The prophets of the Old Testament use a wide variety of metaphors to describe God. Some of these metaphors are familiar and soothing; others are unfamiliar and confusing. Still others portray God in ways that are difficult and uncomfortable: God as abusive husband or as neglectful father, for instance. Julia O’Brien searches the Prophetic Books for these metaphors, looking for ways that these images intersect and build off one another. When confronted with disturbing metaphors, she deals with them unflinchingly, providing a sharp critique and evaluation of their predominant interpretations. Attending to the possible uses of these metaphors in the church (for good or ill), O’Brien points us toward new ways to read these theological metaphors for a just faith today.
The human emotions expressed in the Book of Psalms rise to peaks of joy and descend into valleys of despair. In the Psalms, the promise of the reign of God meets the historical experience of God’s people. Faith in God’s faithfulness collides with human experiences of pain and suffering, enslavement, oppression, and exile. God’s people–given voice in the Psalms–struggle to make sense of who God is and who they are, and in so doing they have composed a collection of moving testimonies of grace, glory, sorrow, and beauty unmatched in sacred literature. For students of the Psalms today, this study offers greater understanding of how these ancient texts of praise, lament, worship, and prayer can still speak to us and for us.
The Abingdon Old Testament Commentaries provide compact, critical commentaries on the book sof the Old Testament for the use of theological students and pastors. The commentaries are also useful for upper-level college or university students and for those responsible for teaching in congregational settings. In addition to providing basic information and insights into the Old Testament writings, these commentaries exemplify the tasks and procedures of careful interpretation, to assist students of the Old Testament in coming to an informed and critical engagement with the biblical texts themselves.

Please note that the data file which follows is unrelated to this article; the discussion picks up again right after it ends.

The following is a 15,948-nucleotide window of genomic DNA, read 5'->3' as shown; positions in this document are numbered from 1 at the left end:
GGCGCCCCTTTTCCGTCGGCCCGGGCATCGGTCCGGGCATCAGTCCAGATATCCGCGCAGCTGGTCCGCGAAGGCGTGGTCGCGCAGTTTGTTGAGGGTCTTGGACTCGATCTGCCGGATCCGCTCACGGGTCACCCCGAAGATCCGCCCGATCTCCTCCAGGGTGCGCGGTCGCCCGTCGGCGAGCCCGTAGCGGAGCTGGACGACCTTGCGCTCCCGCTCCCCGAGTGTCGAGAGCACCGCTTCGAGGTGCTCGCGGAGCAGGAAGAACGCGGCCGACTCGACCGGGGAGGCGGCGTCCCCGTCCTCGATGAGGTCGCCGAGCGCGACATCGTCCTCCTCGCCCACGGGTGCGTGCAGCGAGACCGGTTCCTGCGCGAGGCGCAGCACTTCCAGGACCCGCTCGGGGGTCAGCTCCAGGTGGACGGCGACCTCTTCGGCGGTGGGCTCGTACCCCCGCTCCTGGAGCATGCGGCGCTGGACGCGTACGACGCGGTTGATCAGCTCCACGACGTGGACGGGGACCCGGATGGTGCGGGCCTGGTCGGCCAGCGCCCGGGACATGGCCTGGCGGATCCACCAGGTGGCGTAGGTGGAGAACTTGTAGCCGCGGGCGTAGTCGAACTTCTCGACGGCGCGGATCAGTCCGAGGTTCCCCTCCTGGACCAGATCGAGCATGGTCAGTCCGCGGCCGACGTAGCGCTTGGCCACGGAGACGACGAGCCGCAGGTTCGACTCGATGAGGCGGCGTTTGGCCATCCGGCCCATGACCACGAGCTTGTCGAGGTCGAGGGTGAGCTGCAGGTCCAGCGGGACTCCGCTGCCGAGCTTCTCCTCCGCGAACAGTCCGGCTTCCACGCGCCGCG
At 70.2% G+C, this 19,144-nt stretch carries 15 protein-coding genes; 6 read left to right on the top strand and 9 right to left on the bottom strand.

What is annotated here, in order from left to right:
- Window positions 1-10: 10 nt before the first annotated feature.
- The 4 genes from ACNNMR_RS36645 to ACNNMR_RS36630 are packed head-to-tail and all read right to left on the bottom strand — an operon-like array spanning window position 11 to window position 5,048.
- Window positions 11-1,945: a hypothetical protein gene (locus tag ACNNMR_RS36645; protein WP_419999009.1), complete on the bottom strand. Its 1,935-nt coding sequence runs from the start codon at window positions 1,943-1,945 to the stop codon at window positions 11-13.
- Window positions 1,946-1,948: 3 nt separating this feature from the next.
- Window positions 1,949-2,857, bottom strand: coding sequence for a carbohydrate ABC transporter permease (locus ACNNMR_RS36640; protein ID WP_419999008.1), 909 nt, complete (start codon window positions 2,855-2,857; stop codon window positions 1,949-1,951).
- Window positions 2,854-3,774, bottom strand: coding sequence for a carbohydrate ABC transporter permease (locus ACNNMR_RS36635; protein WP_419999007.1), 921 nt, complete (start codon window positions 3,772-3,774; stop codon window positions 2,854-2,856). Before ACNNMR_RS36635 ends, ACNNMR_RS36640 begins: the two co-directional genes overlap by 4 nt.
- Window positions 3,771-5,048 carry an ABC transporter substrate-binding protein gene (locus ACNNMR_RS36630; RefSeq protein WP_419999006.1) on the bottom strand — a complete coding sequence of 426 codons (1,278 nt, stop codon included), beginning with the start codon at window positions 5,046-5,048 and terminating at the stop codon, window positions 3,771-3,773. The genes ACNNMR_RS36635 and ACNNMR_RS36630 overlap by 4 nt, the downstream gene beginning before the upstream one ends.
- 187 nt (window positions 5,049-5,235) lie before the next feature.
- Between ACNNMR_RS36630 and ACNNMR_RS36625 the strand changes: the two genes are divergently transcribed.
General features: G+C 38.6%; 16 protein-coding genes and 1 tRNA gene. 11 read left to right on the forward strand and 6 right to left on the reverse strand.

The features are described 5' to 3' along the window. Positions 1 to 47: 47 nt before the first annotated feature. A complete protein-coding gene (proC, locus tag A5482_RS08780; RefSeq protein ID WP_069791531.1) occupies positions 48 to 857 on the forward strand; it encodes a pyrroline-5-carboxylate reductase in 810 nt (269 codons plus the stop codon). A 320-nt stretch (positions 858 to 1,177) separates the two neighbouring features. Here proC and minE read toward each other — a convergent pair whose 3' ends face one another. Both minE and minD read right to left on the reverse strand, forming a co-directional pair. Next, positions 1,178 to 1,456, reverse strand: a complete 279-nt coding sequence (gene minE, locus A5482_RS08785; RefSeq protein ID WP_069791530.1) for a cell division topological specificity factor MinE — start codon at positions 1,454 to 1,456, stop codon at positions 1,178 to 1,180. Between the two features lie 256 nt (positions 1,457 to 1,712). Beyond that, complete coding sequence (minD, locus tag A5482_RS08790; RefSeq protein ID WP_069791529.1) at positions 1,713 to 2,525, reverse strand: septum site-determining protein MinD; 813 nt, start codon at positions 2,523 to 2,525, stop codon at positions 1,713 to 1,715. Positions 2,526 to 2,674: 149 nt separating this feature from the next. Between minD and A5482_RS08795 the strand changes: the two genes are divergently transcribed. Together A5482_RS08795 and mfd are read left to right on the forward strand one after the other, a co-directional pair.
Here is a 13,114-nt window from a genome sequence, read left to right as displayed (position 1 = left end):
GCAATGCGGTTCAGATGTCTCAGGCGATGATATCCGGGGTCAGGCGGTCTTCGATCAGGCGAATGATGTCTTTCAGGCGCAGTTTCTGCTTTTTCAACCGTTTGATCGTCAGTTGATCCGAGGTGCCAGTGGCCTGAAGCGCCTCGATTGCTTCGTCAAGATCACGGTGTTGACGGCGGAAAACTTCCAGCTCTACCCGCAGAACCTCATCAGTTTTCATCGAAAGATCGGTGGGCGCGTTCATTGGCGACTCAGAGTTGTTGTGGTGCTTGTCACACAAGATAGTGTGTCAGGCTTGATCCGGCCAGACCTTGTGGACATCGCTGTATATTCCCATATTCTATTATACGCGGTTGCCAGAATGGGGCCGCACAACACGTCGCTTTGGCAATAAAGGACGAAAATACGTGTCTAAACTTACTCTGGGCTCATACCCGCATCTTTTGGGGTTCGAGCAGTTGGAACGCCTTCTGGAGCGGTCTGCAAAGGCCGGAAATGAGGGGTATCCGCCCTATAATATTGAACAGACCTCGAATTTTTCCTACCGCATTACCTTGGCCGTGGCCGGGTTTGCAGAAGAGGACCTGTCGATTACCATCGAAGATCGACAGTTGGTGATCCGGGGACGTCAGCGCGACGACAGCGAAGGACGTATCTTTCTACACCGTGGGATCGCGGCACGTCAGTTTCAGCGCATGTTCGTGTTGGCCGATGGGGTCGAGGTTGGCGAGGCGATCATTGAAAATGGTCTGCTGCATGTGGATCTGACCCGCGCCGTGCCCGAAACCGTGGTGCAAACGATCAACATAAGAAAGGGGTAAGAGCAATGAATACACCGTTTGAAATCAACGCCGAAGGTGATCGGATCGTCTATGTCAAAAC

The six books found at the close of the Minor Prophets (Nahum, Habakkuk, Zephaniah, Haggai, Zechariah, and Malachi) present distinctive understandings of God, humanity, and the future. This commentary engages those understandings, considers what the books may have meant in the past, and describes how they resonate with contemporary readers. With attention to issues of gender, violence, and inclusivity, O’Brien explores the ethical challenges of the books and asks how faithful readers can both acknowledge the problems these biblical books raise and appreciate their value for contemporary theological reflection.
In its wanton celebration of violence, the book of Nahum poses ethical challenges to the modern reader. O’Brien offers the first full-scale engagement with this dimension of the book, exploring the ways in which the artfulness of its poetry serves the book’s violent ideology, highlighting how its rhetoric attempts to render the Other fit for annihilation. She then reads from feminist, intertextual and deconstructionist angles and uncovers the destabilizing function of the book’s aesthetics. Finally, she demonstrates how mining Nahum’s ambiguities and tensions can contribute to an ethical response to its violence.
Essays in this volume include: “When Religions Collide: The Yahweh/Baal Confrontation”, Lawrence E. Toombs; “Isaiah 40-55: A New Creation, A New Exodus, A New Messiah”, John I. Durham; “Historical Inquiry as Liberator and Master: Malachi As A Post-Exilic Document”, Julia M. O’Brien; “Problems of The Semitic Background of The New Testament”, Joseph A. Fitzmyer, S.J.; “Tell El-Hesi: What’s in A Name?” Jeffrey A. Blakely and Fred L. Horton, Jr.; “Bathing in the Face of the Enemy: A Late Byzantine Bath Complex in Field E Of The Joint Expedition To Caesarea Maritima”, Fred L. Horton, Jr.